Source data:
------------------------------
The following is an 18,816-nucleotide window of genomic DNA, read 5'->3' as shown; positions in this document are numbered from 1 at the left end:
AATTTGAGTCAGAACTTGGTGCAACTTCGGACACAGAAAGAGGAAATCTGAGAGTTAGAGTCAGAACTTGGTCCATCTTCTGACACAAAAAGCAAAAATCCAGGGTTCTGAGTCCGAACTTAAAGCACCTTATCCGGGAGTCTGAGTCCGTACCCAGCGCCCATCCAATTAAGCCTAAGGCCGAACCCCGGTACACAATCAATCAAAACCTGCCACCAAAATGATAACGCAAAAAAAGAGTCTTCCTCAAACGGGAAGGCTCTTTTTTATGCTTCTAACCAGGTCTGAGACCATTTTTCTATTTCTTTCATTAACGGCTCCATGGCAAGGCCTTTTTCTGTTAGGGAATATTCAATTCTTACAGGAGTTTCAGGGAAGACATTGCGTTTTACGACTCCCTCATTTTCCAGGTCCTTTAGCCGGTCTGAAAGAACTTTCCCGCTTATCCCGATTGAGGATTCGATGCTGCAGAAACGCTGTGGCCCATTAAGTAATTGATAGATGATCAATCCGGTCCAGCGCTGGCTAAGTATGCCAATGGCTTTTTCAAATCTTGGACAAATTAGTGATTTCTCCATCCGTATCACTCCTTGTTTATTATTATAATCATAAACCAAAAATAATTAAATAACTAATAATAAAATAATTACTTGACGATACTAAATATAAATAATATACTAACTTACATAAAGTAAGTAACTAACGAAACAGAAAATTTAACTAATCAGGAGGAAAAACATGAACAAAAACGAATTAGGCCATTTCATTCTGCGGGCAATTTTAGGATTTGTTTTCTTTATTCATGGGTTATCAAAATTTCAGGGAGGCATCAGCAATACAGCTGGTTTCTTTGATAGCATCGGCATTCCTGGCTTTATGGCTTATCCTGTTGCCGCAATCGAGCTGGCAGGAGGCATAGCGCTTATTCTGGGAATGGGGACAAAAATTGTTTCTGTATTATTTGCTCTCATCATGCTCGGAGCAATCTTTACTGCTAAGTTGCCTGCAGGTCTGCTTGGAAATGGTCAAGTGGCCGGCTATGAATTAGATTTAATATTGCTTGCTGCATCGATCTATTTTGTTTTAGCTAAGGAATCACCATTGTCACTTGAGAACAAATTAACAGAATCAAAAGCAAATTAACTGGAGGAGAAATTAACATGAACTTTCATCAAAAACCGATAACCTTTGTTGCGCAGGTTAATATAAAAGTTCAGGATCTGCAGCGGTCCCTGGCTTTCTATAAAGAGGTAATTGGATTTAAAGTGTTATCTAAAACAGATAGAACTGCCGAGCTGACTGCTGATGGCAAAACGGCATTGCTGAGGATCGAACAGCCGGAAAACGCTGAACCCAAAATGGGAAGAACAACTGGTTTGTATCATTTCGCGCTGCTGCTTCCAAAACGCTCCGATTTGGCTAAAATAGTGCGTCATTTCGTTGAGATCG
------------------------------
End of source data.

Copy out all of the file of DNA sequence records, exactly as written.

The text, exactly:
The following is an 18,816-nucleotide window of genomic DNA, read 5'->3' as shown; positions in this document are numbered from 1 at the left end:
AATTTGAGTCAGAACTTGGTGCAACTTCGGACACAGAAAGAGGAAATCTGAGAGTTAGAGTCAGAACTTGGTCCATCTTCTGACACAAAAAGCAAAAATCCAGGGTTCTGAGTCCGAACTTAAAGCACCTTATCCGGGAGTCTGAGTCCGTACCCAGCGCCCATCCAATTAAGCCTAAGGCCGAACCCCGGTACACAATCAATCAAAACCTGCCACCAAAATGATAACGCAAAAAAAGAGTCTTCCTCAAACGGGAAGGCTCTTTTTTATGCTTCTAACCAGGTCTGAGACCATTTTTCTATTTCTTTCATTAACGGCTCCATGGCAAGGCCTTTTTCTGTTAGGGAATATTCAATTCTTACAGGAGTTTCAGGGAAGACATTGCGTTTTACGACTCCCTCATTTTCCAGGTCCTTTAGCCGGTCTGAAAGAACTTTCCCGCTTATCCCGATTGAGGATTCGATGCTGCAGAAACGCTGTGGCCCATTAAGTAATTGATAGATGATCAATCCGGTCCAGCGCTGGCTAAGTATGCCAATGGCTTTTTCAAATCTTGGACAAATTAGTGATTTCTCCATCCGTATCACTCCTTGTTTATTATTATAATCATAAACCAAAAATAATTAAATAACTAATAATAAAATAATTACTTGACGATACTAAATATAAATAATATACTAACTTACATAAAGTAAGTAACTAACGAAACAGAAAATTTAACTAATCAGGAGGAAAAACATGAACAAAAACGAATTAGGCCATTTCATTCTGCGGGCAATTTTAGGATTTGTTTTCTTTATTCATGGGTTATCAAAATTTCAGGGAGGCATCAGCAATACAGCTGGTTTCTTTGATAGCATCGGCATTCCTGGCTTTATGGCTTATCCTGTTGCCGCAATCGAGCTGGCAGGAGGCATAGCGCTTATTCTGGGAATGGGGACAAAAATTGTTTCTGTATTATTTGCTCTCATCATGCTCGGAGCAATCTTTACTGCTAAGTTGCCTGCAGGTCTGCTTGGAAATGGTCAAGTGGCCGGCTATGAATTAGATTTAATATTGCTTGCTGCATCGATCTATTTTGTTTTAGCTAAGGAATCACCATTGTCACTTGAGAACAAATTAACAGAATCAAAAGCAAATTAACTGGAGGAGAAATTAACATGAACTTTCATCAAAAACCGATAACCTTTGTTGCGCAGGTTAATATAAAAGTTCAGGATCTGCAGCGGTCCCTGGCTTTCTATAAAGAGGTAATTGGATTTAAAGTGTTATCTAAAACAGATAGAACTGCCGAGCTGACTGCTGATGGCAAAACGGCATTGCTGAGGATCGAACAGCCGGAAAACGCTGAACCCAAAATGGGAAGAACAACTGGTTTGTATCATTTCGCGCTGCTGCTTCCAAAACGCTCCGATTTGGCTAAAATAGTGCGTCATTTCGTTGAGATCG